Artist Jan Harrison will perform her multimedia piece “Animal Tongues,” as part of the Dorsky’s exhibition “Dear Mother Nature: Hudson Valley Artists 2012” on Saturday, Sept. 15, at 2:30 p.m.Linda Weintraub, guest curator at the Dorsky, said the theme of the exhibition is “the condition of the planet today as interpreted by members of a profession known for sensitivity and originality — artists.”
Weintraub said the artists are creating environmental art which ensures the well-being of our planet.
Harrison said that Mother Nature constantly expresses herself in different ways.
“[Mother Nature] expresses things she feels very strongly about — sometimes she shows anger at the way the earth and its inhabitants have been treated, and she has a right to, but she also shows joy, and nurturing, as well as strength and vulnerability,” Harrison said. “She expresses a kind of wisdom that displays both parts of our psyche.”
Harrison’s performance piece “Animal Tongues” originated in a dream she had in 1979. That same year she completed a piece, titled “The Tongue Drawing,” which was the first time she spoke and sung in “Animal Tongues.”
She said “The Tongue Drawing” inspired “a lifetime body of work, of paintings and sculpture,” including “Animal Tongues.”
Harrison defines “Animal Tongues” as “different animal beings expressing themselves and interacting with other animal beings, as well as with me, and with the audience.”
Weintraub said that Harrison’s exhibition works with both verbal and non-verbal language, and her physical “motion helps convey her meaning.”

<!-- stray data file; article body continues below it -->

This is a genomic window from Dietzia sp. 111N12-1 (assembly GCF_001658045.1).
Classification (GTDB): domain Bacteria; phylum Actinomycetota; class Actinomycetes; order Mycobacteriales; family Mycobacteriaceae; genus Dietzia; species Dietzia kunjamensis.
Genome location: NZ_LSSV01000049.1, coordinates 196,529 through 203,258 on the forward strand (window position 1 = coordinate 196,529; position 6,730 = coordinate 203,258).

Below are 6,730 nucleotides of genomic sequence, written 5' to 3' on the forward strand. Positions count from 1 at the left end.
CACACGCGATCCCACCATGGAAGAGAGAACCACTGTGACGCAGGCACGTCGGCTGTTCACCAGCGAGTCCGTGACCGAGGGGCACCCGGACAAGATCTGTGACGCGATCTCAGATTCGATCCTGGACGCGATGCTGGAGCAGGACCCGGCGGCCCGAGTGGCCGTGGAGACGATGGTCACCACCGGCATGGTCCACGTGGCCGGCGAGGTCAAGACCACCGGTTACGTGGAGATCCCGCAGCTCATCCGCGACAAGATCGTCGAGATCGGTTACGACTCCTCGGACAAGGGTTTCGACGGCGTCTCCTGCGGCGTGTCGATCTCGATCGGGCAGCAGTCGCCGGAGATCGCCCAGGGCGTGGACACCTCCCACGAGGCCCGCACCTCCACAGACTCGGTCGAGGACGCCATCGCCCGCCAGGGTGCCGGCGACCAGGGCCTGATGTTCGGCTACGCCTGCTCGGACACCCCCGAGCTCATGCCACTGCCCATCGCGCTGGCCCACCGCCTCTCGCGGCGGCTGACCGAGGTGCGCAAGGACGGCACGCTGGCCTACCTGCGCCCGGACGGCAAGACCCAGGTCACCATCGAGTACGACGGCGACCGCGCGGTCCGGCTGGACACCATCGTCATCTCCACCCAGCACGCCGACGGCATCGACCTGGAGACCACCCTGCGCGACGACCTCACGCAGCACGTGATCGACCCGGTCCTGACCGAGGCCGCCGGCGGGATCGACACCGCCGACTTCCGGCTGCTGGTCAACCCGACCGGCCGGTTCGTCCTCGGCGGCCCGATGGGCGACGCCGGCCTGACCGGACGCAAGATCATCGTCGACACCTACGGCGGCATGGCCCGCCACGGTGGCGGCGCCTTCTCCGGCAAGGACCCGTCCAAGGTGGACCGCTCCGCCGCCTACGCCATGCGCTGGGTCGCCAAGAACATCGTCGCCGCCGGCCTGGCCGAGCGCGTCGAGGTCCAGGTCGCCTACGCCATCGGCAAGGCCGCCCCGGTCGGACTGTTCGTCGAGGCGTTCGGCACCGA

“Animal Tongues” involves singing, chanting, dancing, sculpture and audience interaction and participation. Harrison said she will ask questions that range from playful to serious, but they will all give the audience a chance to connect with Mother Nature, one of the primary goals of her piece.
Harrison has been performing the piece for five years. She said she will caress the surface of her pastel painting, “Big Cat — Mountain Lion with Foliage Fur,” and then the animal beings come alive, sharing their distinct voice and language with the audience.
She said the sculptures in her performance, made from fusing wax and pastel together, portray the limitlessness of nature.
“Nature knows no boundaries,” Harrison said.
Harrison said the dialect is not a literal representation of animal sounds, although there are animal sounds within the “tongues.” She said her piece is not an interpretation of these sounds, but “animal nature speaking and singing” through her voice.
“The animals…are not [a] specific species,” she said. “They come from the dream world, and they speak from the collective animal spirit and soul. They are Mother Nature.”